While £1,000 won’t get you the best watch—not by a long shot—it can still get you a good watch, and even a great one. Choose carefully, do the research, and you’ll find something worth hanging on to—or you can cheat and let us suggest something instead.
Longines Conquest Heritage L1.6220.127.116.11
It’s a wonder that Longines is a brand that doesn’t share its status with much more expensive watchmakers. It was founded before Patek Philippe, manufactured its first in-house movement in 1867, won multiple awards and is even considered to have introduced the industrialisation of watchmaking to the Swiss, who had previously relied on independent specialists.
The precision achievable with the introduction of machine tools not only laid the foundation for watchmaking as we know it today, but also allowed Longines to manufacturer some of the most accurate movements in the world, competing with the likes of Vacheron Constantin and, again, Patek Philippe.
This precision earned contracts with the US Navy, the Aeronautical Federation and even with the pioneering aviator and first person to make a solo crossing of the Atlantic nonstop, Charles Lindbergh. The brand even holds the accolade for manufacturing the first chronograph movement designed for a wristwatch, the 13.33Z and the first with a flyback function, the 13ZN.
It seems at odds with its history that Longines is not regarded more highly today—but depending on your outlook, this can be a good thing, because it means a watch from one of horology’s most influential pioneers can be yours for less than £1,000.
Based on a collection first introduced in 1954, the Conquest Heritage is every bit the vintage watch—without actually being old, of course. You get a delicate 35mm case, angular dauphine hands, double-size markers and a simple black dial. Only the addition of the date separates the appearance of the new and the old.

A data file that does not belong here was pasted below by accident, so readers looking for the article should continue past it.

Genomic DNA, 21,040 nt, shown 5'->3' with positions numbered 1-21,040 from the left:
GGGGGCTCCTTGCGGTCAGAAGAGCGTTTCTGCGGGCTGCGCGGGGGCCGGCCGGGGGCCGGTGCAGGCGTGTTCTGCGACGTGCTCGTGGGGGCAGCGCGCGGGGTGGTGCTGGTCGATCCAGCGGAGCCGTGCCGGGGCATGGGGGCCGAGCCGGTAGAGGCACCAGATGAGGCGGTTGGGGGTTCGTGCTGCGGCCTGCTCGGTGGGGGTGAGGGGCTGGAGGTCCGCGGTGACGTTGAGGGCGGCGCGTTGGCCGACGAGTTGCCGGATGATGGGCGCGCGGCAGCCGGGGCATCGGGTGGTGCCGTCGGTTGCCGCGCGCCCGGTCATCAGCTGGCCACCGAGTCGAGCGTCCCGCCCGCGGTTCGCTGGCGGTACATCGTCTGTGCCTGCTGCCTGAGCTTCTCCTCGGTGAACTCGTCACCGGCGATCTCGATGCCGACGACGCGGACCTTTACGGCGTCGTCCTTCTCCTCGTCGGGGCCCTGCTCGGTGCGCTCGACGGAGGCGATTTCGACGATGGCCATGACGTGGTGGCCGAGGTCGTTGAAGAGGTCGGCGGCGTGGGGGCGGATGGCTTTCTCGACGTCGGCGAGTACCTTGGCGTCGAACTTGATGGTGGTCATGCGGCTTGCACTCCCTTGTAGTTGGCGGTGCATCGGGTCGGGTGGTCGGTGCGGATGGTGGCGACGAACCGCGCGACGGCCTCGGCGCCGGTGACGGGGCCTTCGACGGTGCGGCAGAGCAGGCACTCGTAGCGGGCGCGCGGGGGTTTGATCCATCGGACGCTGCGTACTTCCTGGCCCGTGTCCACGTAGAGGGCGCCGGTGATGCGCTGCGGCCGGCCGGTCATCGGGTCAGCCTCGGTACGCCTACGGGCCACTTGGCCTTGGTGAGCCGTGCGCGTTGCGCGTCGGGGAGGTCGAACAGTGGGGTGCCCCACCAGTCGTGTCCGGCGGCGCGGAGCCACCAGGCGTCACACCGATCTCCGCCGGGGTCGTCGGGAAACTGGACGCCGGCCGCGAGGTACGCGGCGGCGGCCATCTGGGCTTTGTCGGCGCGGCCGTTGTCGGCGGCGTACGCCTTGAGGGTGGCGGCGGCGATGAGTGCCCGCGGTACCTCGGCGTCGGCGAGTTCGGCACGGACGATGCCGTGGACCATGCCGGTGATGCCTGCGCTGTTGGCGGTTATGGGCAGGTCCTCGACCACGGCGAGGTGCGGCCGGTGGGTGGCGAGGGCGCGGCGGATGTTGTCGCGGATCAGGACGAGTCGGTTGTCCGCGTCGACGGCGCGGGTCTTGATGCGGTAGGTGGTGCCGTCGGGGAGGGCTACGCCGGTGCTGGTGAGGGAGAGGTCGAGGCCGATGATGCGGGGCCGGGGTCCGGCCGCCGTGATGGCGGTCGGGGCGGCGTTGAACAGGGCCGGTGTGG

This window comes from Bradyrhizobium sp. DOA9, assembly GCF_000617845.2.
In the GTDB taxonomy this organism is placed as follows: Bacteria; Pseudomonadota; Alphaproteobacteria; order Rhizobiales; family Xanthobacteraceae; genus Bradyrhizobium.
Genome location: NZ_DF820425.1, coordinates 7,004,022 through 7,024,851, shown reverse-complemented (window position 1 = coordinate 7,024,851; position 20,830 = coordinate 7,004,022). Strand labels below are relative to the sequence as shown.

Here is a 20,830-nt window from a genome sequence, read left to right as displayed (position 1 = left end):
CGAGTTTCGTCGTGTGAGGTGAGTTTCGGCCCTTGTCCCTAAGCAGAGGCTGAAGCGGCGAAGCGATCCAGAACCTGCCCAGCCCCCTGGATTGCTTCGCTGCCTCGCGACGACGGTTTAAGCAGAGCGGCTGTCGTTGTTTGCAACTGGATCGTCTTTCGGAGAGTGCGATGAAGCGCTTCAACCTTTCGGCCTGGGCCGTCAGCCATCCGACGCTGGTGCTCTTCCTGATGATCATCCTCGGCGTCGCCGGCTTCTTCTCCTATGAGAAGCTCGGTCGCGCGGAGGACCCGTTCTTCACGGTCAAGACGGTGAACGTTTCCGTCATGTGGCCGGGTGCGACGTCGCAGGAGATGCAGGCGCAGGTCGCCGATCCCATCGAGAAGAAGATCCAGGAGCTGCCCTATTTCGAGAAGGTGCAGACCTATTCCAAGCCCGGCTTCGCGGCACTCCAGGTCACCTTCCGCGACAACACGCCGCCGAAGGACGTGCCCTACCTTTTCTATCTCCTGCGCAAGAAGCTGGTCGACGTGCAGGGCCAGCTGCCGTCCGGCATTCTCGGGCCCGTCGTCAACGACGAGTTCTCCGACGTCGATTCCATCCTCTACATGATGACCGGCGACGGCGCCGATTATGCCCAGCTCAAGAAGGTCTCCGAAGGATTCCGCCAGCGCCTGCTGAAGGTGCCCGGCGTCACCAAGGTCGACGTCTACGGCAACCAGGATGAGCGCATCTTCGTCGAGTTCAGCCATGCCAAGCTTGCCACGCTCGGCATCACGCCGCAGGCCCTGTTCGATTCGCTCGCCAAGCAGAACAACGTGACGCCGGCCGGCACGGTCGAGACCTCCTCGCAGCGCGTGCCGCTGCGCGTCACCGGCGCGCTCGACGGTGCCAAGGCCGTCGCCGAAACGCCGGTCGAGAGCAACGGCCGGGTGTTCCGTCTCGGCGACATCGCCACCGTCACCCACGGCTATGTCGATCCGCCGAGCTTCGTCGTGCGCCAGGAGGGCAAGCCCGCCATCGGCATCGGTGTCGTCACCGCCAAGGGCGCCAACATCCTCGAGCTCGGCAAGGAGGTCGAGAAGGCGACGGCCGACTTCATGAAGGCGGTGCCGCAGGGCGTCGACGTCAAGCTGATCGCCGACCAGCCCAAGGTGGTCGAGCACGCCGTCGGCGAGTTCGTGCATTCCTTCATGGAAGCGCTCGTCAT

Being part of the Swatch Group, there’s no in-house Longines calibre like there was before, an ETA 2824 fulfilling time-telling duties instead, but for less than £1,000, it still equates to a whole lot of watch and a whole lot of heritage.
Oris TT1 WilliamsF1 Team Pointer Date 754 7585 41 64 RS
For something a bit more energetic, it’s to Oris we turn next. If you think Oris is some middle-of-the-road brand with no history to speak of, you’d be wrong. Founded a year before Rolex, it was one of the largest watchmakers of the early 1900s, with hundreds of staff across six manufacturing locations—including its own electroplating facility.
This is a company that was managed by Jacques-David LeCoultre for a decade—yes, that Jacques-David LeCoultre, co-founder of Jaeger-LeCoultre—that manufactured its own escapements and earned over 200 distinctions for accuracy. By the 1960s, the company produced over 1.2 million watches per year, employed over 800 people and even developed its own tools and machinery. It was one of the top ten largest watchmakers in the world.
As many of these stories go, Oris’ fate was met with the devastation of quartz technology, which reduced the brand’s workforce down to just a few dozen. At the time, the company was owned by the Swatch Group’s predecessor, but after a management buyout, Oris was independent once again—and the first order of business was to abandon quartz and focus solely on mechanical.